The addition of Mark Carney to the board of directors at Stripe, was hailed as a major coup for the online payments company when it was announced last week.
Mr Carney has governed two G8 central banks - the Bank of England and the Bank of Canada - after a 13-year career at Goldman Sachs, credentials that would secure him any job in the world of finance.
As John Collison, who co-founded Stripe with his brother Patrick, put it: "He is fabulously experienced in all matters finance, financial regulation and economic policy."
Stripe, however, is no newcomer to financial technology. It has been building software to power e-commerce since its foundation in 2010. Its valuation has risen threefold in less than a year, with Forbes magazine reporting that investors were valuing Stripe at $115 billion.
Speculation that Stripe is considering an IPO is firmly rejected by Mr Collison.
"No matter what interview I've ever done, I've always managed to get a question on this, and my answer is always the same, which is no, we're not planning on any IPO," he told RTÉ News.
"You should not read too much into anything you read in the papers about that."
Since the start of the Covid-19 pandemic, Mr Collison said hundreds of thousands of new businesses have come online and started with Stripe. As the company increases its operations around the world, "undergirding the internet economy" is increasingly important.
"So, we have to start thinking about the macro environment in which we operate, and the future trends of where things are going," he said. "I guess part of why we got really excited about Mark is he very much understands the existing apparatus; how to run a really resilient, responsible, secure financial firm because the Bank of England is responsible for regulating such firms in the UK, so he really understands that world.
"At the same time, he has eyes towards the future. He has spent a lot of time on cryptocurrencies and digital currencies and things like that, and where the future of payments is going," Mr Collison said.
Mr Carney is the United Nations special envoy on climate action and finance, a role with particular focus on shifting public and private finance markets and mobilising private finance to the levels needed to achieve the 1.5°C goal of the Paris Agreement.
This is an ambition shared by the Collison brothers.
"One of the things that we bonded over with Mark, is that we are both very passionate about climate," John Collison said.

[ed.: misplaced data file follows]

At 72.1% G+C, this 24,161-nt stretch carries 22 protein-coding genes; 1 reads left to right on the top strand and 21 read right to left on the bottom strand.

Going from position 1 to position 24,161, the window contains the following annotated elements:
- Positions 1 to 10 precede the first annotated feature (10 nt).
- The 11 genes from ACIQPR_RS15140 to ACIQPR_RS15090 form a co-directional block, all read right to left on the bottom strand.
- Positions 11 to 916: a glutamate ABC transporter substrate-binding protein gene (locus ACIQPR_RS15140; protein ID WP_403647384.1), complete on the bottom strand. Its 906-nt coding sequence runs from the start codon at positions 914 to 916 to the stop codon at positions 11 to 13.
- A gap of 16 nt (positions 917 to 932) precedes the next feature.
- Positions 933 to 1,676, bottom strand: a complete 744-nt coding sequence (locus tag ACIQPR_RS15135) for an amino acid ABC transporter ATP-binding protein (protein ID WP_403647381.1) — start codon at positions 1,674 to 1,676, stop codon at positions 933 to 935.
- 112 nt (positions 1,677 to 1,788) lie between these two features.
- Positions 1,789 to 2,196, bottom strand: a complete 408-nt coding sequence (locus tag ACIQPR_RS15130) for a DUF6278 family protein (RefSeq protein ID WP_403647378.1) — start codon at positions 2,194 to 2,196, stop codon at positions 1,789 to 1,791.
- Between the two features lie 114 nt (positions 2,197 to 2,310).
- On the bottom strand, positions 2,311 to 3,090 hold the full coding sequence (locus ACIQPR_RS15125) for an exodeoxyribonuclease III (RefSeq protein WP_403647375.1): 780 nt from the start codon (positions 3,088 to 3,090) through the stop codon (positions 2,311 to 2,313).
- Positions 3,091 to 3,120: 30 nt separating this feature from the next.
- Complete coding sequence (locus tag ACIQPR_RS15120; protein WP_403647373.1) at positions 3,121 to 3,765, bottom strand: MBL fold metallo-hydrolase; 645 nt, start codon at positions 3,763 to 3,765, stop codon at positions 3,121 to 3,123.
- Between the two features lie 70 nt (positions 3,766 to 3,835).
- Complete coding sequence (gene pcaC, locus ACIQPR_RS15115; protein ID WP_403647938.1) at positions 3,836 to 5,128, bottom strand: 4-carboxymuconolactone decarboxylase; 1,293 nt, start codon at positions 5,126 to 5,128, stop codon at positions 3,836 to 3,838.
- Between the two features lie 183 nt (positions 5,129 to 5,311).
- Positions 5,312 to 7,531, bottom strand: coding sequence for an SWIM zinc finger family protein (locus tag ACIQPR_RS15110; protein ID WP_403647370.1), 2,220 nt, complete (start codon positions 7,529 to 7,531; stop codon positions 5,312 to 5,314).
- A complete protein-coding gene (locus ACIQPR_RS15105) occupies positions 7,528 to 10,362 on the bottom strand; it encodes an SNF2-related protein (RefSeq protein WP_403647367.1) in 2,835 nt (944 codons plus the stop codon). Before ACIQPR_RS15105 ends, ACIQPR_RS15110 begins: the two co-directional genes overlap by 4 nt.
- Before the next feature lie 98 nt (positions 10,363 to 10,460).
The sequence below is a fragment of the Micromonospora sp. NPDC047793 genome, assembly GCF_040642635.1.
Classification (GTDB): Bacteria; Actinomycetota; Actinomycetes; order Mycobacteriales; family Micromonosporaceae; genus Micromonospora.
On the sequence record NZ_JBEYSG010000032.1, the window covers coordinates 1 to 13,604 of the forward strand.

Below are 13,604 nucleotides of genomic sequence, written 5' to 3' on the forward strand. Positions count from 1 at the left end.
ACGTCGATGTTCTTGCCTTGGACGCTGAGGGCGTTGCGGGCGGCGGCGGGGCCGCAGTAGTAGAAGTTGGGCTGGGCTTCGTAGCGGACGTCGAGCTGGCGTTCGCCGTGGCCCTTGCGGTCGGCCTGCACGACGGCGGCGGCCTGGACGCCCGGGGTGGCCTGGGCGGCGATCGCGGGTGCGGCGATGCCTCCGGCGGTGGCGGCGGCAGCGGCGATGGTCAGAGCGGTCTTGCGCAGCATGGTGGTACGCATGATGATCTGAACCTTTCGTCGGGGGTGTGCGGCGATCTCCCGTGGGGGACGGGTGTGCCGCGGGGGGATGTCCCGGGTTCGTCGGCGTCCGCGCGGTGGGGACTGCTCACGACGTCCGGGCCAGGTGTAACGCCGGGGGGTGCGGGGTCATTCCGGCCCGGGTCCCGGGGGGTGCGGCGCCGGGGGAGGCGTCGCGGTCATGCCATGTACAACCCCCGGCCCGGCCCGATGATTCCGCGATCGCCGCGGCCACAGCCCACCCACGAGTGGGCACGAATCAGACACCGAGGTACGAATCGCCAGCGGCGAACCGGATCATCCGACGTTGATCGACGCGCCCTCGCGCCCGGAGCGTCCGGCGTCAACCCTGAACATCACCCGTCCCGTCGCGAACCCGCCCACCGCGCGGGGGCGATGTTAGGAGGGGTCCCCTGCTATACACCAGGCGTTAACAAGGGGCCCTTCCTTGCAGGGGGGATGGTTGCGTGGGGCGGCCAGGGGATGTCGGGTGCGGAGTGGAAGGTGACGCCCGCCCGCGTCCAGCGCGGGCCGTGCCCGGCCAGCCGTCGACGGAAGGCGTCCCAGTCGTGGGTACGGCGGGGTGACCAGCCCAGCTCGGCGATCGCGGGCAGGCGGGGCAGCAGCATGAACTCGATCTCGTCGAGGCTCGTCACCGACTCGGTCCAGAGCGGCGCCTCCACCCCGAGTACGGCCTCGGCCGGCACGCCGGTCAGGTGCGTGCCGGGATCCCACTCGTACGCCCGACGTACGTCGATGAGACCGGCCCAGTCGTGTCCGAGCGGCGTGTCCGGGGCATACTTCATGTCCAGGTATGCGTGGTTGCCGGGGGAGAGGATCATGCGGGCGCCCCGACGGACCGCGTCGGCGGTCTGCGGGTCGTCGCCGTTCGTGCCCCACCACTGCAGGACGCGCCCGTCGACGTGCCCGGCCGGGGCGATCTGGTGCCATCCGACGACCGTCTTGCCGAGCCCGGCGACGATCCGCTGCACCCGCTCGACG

"You might have seen the recent Stripe Climate product that we launched. That is something that is already proving really successful where businesses can put a portion of their revenues towards carbon removal."
Stripe's product allows any online business to contribute funds to technologies that remove CO2 directly from the atmosphere. Stripe doesn't take any fees for Stripe Climate contributions, and uses 100% of the funds to accelerate the development of carbon removal technologies
"On Mark's side, he was very early to this, he was asking what should investors be demanding from companies when it comes to the climate."
The Collison brothers are also passionate about education and have been instrumental in supporting University of Limerick design an Immersive Software Engineering programme, which will redefine computer science education.
?? Delighted today to announce a partnership two years in the making: @UL, @Stripe, and many other companies are teaming up to launch Immersive Software Engineering, a new undergrad degree. https://t.co/yfZrsCuTmN— John Collison (@collision) February 24, 2021
The new integrated undergraduate and Masters degree was designed in partnership with over a dozen leading tech companies from Ireland and around the world, including Stripe, Analog Devices, Zalando, Intercom, Shopify, Manna Aero.
"I think our motivation for this came from seeing what works at Stripe and what doesn't," Mr Collison said.
"Computer science and software engineering, despite being a fabulous career to go into, still is one of the best kept secrets. If you talk to some of the big tech companies, 75% say they are very constrained by hiring the right software engineers. We really want to hire lots of software engineers and in Ireland in particular.
"I don't think enough students consider software engineering as a career, in part because it's not totally obvious what the next steps are, and it's not obvious when you're a student how you can go get connected with all these companies. Part of the goal behind the ISE programme is to provide a really accessible path for talented students - boys and girls, and particularly increasing the representation of girls, coming into computer science."